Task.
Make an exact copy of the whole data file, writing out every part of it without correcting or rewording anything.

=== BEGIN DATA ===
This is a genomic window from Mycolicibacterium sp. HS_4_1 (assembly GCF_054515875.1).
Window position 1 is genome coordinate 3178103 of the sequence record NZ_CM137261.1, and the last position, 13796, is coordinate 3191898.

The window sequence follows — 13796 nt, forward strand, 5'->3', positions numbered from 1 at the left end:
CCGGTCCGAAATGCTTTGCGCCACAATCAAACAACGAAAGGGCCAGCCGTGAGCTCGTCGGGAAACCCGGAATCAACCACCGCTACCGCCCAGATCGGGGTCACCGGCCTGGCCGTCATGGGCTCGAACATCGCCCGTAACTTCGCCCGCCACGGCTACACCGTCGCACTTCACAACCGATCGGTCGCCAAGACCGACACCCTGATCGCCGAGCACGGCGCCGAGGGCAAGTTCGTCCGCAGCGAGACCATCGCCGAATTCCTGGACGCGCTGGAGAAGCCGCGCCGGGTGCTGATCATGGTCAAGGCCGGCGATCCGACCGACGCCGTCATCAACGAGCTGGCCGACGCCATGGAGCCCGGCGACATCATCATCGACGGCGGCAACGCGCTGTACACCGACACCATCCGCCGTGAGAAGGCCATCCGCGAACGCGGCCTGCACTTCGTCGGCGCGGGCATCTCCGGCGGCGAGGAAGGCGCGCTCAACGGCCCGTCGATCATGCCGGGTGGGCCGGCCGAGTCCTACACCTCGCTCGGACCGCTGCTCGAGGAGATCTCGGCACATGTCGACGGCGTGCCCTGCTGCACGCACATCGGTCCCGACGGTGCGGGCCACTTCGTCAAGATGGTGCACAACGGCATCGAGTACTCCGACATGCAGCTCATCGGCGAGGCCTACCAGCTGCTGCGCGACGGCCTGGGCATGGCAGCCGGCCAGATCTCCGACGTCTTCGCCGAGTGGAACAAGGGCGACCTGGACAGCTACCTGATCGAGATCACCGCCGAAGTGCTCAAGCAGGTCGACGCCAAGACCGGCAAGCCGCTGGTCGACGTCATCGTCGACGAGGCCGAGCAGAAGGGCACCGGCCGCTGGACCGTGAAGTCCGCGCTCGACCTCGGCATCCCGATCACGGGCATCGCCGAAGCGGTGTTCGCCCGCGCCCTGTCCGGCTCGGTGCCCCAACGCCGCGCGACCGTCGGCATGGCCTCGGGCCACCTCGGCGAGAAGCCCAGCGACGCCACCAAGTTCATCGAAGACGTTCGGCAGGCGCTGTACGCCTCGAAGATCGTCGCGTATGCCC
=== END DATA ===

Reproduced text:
This is a genomic window from Mycolicibacterium sp. HS_4_1 (assembly GCF_054515875.1).
Window position 1 is genome coordinate 3178103 of the sequence record NZ_CM137261.1, and the last position, 13796, is coordinate 3191898.

The window sequence follows — 13796 nt, forward strand, 5'->3', positions numbered from 1 at the left end:
CCGGTCCGAAATGCTTTGCGCCACAATCAAACAACGAAAGGGCCAGCCGTGAGCTCGTCGGGAAACCCGGAATCAACCACCGCTACCGCCCAGATCGGGGTCACCGGCCTGGCCGTCATGGGCTCGAACATCGCCCGTAACTTCGCCCGCCACGGCTACACCGTCGCACTTCACAACCGATCGGTCGCCAAGACCGACACCCTGATCGCCGAGCACGGCGCCGAGGGCAAGTTCGTCCGCAGCGAGACCATCGCCGAATTCCTGGACGCGCTGGAGAAGCCGCGCCGGGTGCTGATCATGGTCAAGGCCGGCGATCCGACCGACGCCGTCATCAACGAGCTGGCCGACGCCATGGAGCCCGGCGACATCATCATCGACGGCGGCAACGCGCTGTACACCGACACCATCCGCCGTGAGAAGGCCATCCGCGAACGCGGCCTGCACTTCGTCGGCGCGGGCATCTCCGGCGGCGAGGAAGGCGCGCTCAACGGCCCGTCGATCATGCCGGGTGGGCCGGCCGAGTCCTACACCTCGCTCGGACCGCTGCTCGAGGAGATCTCGGCACATGTCGACGGCGTGCCCTGCTGCACGCACATCGGTCCCGACGGTGCGGGCCACTTCGTCAAGATGGTGCACAACGGCATCGAGTACTCCGACATGCAGCTCATCGGCGAGGCCTACCAGCTGCTGCGCGACGGCCTGGGCATGGCAGCCGGCCAGATCTCCGACGTCTTCGCCGAGTGGAACAAGGGCGACCTGGACAGCTACCTGATCGAGATCACCGCCGAAGTGCTCAAGCAGGTCGACGCCAAGACCGGCAAGCCGCTGGTCGACGTCATCGTCGACGAGGCCGAGCAGAAGGGCACCGGCCGCTGGACCGTGAAGTCCGCGCTCGACCTCGGCATCCCGATCACGGGCATCGCCGAAGCGGTGTTCGCCCGCGCCCTGTCCGGCTCGGTGCCCCAACGCCGCGCGACCGTCGGCATGGCCTCGGGCCACCTCGGCGAGAAGCCCAGCGACGCCACCAAGTTCATCGAAGACGTTCGGCAGGCGCTGTACGCCTCGAAGATCGTCGCGTATGCCC